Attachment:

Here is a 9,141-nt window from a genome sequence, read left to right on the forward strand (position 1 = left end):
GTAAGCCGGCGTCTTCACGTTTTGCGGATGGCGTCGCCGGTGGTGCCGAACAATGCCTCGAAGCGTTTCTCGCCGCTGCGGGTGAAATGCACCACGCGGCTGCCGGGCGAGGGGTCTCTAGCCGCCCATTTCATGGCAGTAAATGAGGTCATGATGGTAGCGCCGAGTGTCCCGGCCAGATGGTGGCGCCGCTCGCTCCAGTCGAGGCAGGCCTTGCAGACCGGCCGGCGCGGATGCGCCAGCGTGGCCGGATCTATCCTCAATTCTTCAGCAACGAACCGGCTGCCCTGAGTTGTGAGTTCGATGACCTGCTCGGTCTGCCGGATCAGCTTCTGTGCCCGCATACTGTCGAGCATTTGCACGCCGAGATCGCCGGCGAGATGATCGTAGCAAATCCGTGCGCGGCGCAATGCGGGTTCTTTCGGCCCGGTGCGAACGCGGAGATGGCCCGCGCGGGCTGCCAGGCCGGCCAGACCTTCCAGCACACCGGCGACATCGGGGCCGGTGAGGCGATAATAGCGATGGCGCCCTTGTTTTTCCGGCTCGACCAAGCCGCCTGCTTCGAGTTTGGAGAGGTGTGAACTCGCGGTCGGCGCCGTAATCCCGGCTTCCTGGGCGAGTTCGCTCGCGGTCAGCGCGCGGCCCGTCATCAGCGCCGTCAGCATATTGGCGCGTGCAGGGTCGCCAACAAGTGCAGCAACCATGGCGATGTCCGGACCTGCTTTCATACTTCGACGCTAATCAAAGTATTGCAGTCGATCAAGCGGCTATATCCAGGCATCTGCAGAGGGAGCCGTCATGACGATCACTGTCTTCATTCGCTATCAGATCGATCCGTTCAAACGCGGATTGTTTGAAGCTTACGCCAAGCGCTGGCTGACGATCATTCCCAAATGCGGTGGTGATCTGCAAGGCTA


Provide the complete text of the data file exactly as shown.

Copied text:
Here is a 9,141-nt window from a genome sequence, read left to right on the forward strand (position 1 = left end):
GTAAGCCGGCGTCTTCACGTTTTGCGGATGGCGTCGCCGGTGGTGCCGAACAATGCCTCGAAGCGTTTCTCGCCGCTGCGGGTGAAATGCACCACGCGGCTGCCGGGCGAGGGGTCTCTAGCCGCCCATTTCATGGCAGTAAATGAGGTCATGATGGTAGCGCCGAGTGTCCCGGCCAGATGGTGGCGCCGCTCGCTCCAGTCGAGGCAGGCCTTGCAGACCGGCCGGCGCGGATGCGCCAGCGTGGCCGGATCTATCCTCAATTCTTCAGCAACGAACCGGCTGCCCTGAGTTGTGAGTTCGATGACCTGCTCGGTCTGCCGGATCAGCTTCTGTGCCCGCATACTGTCGAGCATTTGCACGCCGAGATCGCCGGCGAGATGATCGTAGCAAATCCGTGCGCGGCGCAATGCGGGTTCTTTCGGCCCGGTGCGAACGCGGAGATGGCCCGCGCGGGCTGCCAGGCCGGCCAGACCTTCCAGCACACCGGCGACATCGGGGCCGGTGAGGCGATAATAGCGATGGCGCCCTTGTTTTTCCGGCTCGACCAAGCCGCCTGCTTCGAGTTTGGAGAGGTGTGAACTCGCGGTCGGCGCCGTAATCCCGGCTTCCTGGGCGAGTTCGCTCGCGGTCAGCGCGCGGCCCGTCATCAGCGCCGTCAGCATATTGGCGCGTGCAGGGTCGCCAACAAGTGCAGCAACCATGGCGATGTCCGGACCTGCTTTCATACTTCGACGCTAATCAAAGTATTGCAGTCGATCAAGCGGCTATATCCAGGCATCTGCAGAGGGAGCCGTCATGACGATCACTGTCTTCATTCGCTATCAGATCGATCCGTTCAAACGCGGATTGTTTGAAGCTTACGCCAAGCGCTGGCTGACGATCATTCCCAAATGCGGTGGTGATCTGCAAGGCTA